Our lab conducts two types of studies: cognitive behavioural and neuroimaging studies

Cognitive behavioural studies involve paper or computer based tasks. Neuroimaging studies may use either magnetic resonance imaging (MRI) or electroencephalography (EEG) to examine the structure and/or function of your brain.  More information about MRI is found in the FAQ section below.  

Please examine the posters below for specific eligibility criteria for these studies as they may vary.


Where does your research take place?

Most of our research is conducted in the Thunder Bay Regional Health Sciences Centre. If you are participating in a study, you will meet a researcher in our lab, room 1640B. Take the main staircase or nearby elevator down to the first floor, continue past hallway A and turn right down hallway B. Room 1640B is located all the way down this hall, around the corner on the right, right beside the Research MRI room. 

Frequently Asked Questions

What is functional magnetic resonance imaging (fMRI)?

Functional magnetic resonance imaging non-invasively identifies of brain activity based on localized changes in blood flow and oxygenation. There is no administration of contrast agents.  At TBRRI, we use the 3 Tesla MR system located on the first floor of TBRHSC during research dedicated hours (there is no impact on clinical imaging times).


What does it involve?

During a fMRI study participants are positioned with their head in a sort of camera called a head coil. A mirror is attached to the head coil which allows participants to view a projection screen. Padding is used to stabilize the participants head and neck as it is important to stay still for the entire time in the MRI to ensure good quality images. Once the participant is comfortable the MRI bed is slid into the MRI. A two-way intercom allows participants and the researchers to communicate during the study.  Participants also have a call bell to get the attention of the MRI operator and researchers during scans. Severals scans will be collected each taking less than 10 minutes. The total time in the MRI is a maximum of one hour.


In order to identify areas of brain activity we compare the signal between different types of conditions.  This means that during a scan there may be periods where a participant does nothing, and other times where they may be asked to look at different pictures or make responses using a button box or trackball.  When the study is over the data collected is brought back to our lab where we use computer programs to identify which brain areas had changes in signal that correspond to the timing of tasks performed during the fMRI.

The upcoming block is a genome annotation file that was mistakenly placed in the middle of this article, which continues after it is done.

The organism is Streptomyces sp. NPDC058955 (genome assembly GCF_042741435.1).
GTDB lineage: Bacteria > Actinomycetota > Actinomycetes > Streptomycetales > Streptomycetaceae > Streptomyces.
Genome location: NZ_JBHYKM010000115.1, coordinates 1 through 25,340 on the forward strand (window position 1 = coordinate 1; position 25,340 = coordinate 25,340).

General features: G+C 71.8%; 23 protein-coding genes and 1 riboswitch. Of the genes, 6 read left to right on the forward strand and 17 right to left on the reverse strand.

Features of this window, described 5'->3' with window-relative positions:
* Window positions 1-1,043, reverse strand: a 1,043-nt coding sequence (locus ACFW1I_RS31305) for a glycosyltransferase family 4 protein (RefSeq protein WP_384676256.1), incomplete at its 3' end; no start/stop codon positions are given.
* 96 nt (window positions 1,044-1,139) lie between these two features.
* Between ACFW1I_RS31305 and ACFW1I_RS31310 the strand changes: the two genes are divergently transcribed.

Are they any risks?

MRI involves entering a large magnetic field.  Some types of metals will be attracted to the MRI - just like a fridge magnet.  For this reason it is important to remove all metal from your body prior to the study and disclose any implants that you have. Prior to entering the MRI you will be asked to complete a screening questionnaire that will be reviewed by an MRI technologist.  It is important to be honest on this questionnaire and to ask the researcher and/or MR technologist if you have any implants that you are unsure of.

This type of imaging may be uncomfortable for people with claustrophobia. The tube or bore of the MRI is approximately 60 cm wide. The bed is slid in far enough for the person's head to be at the centre of the MRI - for most people this is approximately up to their hips. We do not provide any sedatives during scanning.  If you think this environment would be uncomfortable for you please do not volunteer.

The MRI scans are very loud so participants are provided ear protection.